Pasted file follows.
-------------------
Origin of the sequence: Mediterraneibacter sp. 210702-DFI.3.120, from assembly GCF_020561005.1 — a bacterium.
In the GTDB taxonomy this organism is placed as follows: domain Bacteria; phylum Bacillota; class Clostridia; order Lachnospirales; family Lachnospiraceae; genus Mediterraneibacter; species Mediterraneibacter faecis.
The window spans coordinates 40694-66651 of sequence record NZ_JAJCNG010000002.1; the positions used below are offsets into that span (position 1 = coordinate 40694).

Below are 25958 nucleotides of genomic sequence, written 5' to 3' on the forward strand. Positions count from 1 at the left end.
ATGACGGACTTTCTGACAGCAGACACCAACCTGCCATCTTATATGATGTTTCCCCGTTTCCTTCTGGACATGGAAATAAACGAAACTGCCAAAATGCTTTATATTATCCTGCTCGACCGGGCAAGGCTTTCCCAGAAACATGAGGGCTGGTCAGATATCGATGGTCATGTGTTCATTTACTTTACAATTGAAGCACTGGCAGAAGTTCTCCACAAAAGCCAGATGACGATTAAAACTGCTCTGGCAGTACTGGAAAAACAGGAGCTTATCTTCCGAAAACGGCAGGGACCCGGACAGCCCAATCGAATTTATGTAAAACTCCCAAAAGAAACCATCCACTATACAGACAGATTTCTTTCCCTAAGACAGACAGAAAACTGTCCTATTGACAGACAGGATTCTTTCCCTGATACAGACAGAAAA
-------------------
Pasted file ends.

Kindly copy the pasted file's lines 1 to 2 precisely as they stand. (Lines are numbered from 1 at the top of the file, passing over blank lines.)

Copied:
Origin of the sequence: Mediterraneibacter sp. 210702-DFI.3.120, from assembly GCF_020561005.1 — a bacterium.
In the GTDB taxonomy this organism is placed as follows: domain Bacteria; phylum Bacillota; class Clostridia; order Lachnospirales; family Lachnospiraceae; genus Mediterraneibacter; species Mediterraneibacter faecis.